Cells similar to that described in Example 7 were made up using for their cathodes the products of Examples 1, 2 and 5 respectively, and were subjected to charge discharge cycles at charging and discharging current rates of 0.1 mA/cm2 and 0.2 mA/cm2 respectively. Plots of voltage (V) against capacity (mAhr/g) during charging and discharging are shown in FIG. 8a for the cell using the product of Example 1. FIG. 8b in turn shows similar plots for the cell using the product of Example 2. FIG. 8c in turn shows similar plots for the cell using the product of Example 5. Although FIGS. 8b and 8c show that the respective cathodes have capacities less than that of FIG. 8a, it is believed that further improvements can be made to these cathodes. Furthermore, FIGS. 8b and 8c show that the cathodes in question discharge most of their capacity between 3.5 and 3.2 V, compared with FIG. 8a which shows most of the discharge of the cell in question at above 3.8 V. The cathode of the cell whose plot is shown in FIG. 8a is thus significantly more oxidizing than those of FIG. 8b and 8c, and is expected to be less stable in many of the electrolytes used for such cells.
The product of Examples 1 and 2 were subjected to cyclic voltammetry tests and results are shown in the cyclic voltammogram plots of FIG. 9a and 9b, respectively for the control product of Example 1 and the product of the invention of Example 2.
FIG. 9a is a typical voltammogram for the product of Example 1 produced at a scan rate of 1 mV/sec and from FIG. 9a lithium extraction and re-insertion appears to be reversible with no evidence of any structural transformation of the cathode.
FIG. 9b is a typical voltammogram for the product of Example 2. The initial open circuit voltage value was 3.42 V and the initial cathodic scan was at a rate of 0.5 mV/sec and no peaks where observed. On the subsequent anodic scans a single oxidation peak was observed at about 4.0 V with a slight shoulder at about 3.7 V. The initial part of the peak at 4.0 V is possibly attributable to removal of lithium ions from the 3a sites of the structure. Said shoulder at 3.7 V is believed possibly to be due to the structural rearrangement of lithium ions to the tetrahedral sites of the lithium layers. The peak at 4.0 V would thus be due to removal of the remaining lithium ions from the rearranged structure.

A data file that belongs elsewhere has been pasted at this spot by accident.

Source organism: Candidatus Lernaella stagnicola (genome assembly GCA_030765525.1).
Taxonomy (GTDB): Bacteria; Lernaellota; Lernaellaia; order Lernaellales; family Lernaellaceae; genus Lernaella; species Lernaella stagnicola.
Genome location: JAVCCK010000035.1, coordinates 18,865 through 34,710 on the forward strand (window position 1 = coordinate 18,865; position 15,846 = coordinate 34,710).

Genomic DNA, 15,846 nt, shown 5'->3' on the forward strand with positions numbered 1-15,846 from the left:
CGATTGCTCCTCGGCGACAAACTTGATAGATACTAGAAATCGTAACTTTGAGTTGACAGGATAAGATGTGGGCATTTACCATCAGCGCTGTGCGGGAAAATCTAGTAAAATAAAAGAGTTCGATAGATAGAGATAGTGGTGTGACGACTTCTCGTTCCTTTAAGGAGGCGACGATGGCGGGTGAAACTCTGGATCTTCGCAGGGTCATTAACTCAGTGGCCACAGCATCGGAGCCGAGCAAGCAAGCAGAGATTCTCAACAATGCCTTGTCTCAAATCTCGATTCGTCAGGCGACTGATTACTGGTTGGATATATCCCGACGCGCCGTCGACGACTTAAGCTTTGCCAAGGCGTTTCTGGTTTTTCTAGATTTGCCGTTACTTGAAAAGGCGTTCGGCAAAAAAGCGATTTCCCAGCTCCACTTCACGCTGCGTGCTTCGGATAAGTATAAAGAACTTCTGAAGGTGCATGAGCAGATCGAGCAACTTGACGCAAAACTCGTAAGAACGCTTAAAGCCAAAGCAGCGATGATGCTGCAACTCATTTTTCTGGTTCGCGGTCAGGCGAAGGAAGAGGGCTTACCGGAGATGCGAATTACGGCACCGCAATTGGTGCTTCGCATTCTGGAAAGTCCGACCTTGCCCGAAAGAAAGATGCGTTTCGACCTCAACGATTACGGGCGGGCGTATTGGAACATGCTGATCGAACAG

The second cathodic scan in FIG. 9b shows two reduction peaks respectively at 3.72 V and 3.20 V. The peak at 3.72 V is believed possibly to be associated with re-insertion of a small number of lithium ions into tetrahedral sites of the lithium-rich layer in the rearranged crystal structure. The large peak at 3.20 V would thus correspond to the displacement of tetrahedral site lithium ions into octahedral 3a sites, and re-insertion of additional lithium ions into the remaining 3a sites of the structure. Repeated cathodic and anodic scans (the first three of the scans being numbered in FIG. 9b) show the insertion/extraction mechanism in question to be reversible. This can be contrasted e.g. with layered Lix VO2, in which lithium extraction from the structure has been found to be irreversible, due to the loss of the layered structure as the result of migration of vanadium ions from the 3b octahedral sites to the 3a octahedral sites. The apparent rearrangement of the structure shown in FIG. 9b is also to be contrasted with FIG. 9a in which there is apparently no such rearrangement.
Various structural analyses were carried out on the products of the Examples, based on the X-ray diffraction pattern traces of FIGS. 1 to 6, and on neutron diffraction data. Thus, the structure of the product of Example 2 was determined in detail by refinement of a neutron diffraction profile.
Refinement of this structure gave an ion distribution expressed by Li0.94 Co0.06 [Co0.96 Li0.04 ]O2 where Co0.96 refers to the cobalt ions in the original cobalt layer. This suggests that 4-6% of the cobalt ions are located in the lithium-rich layer.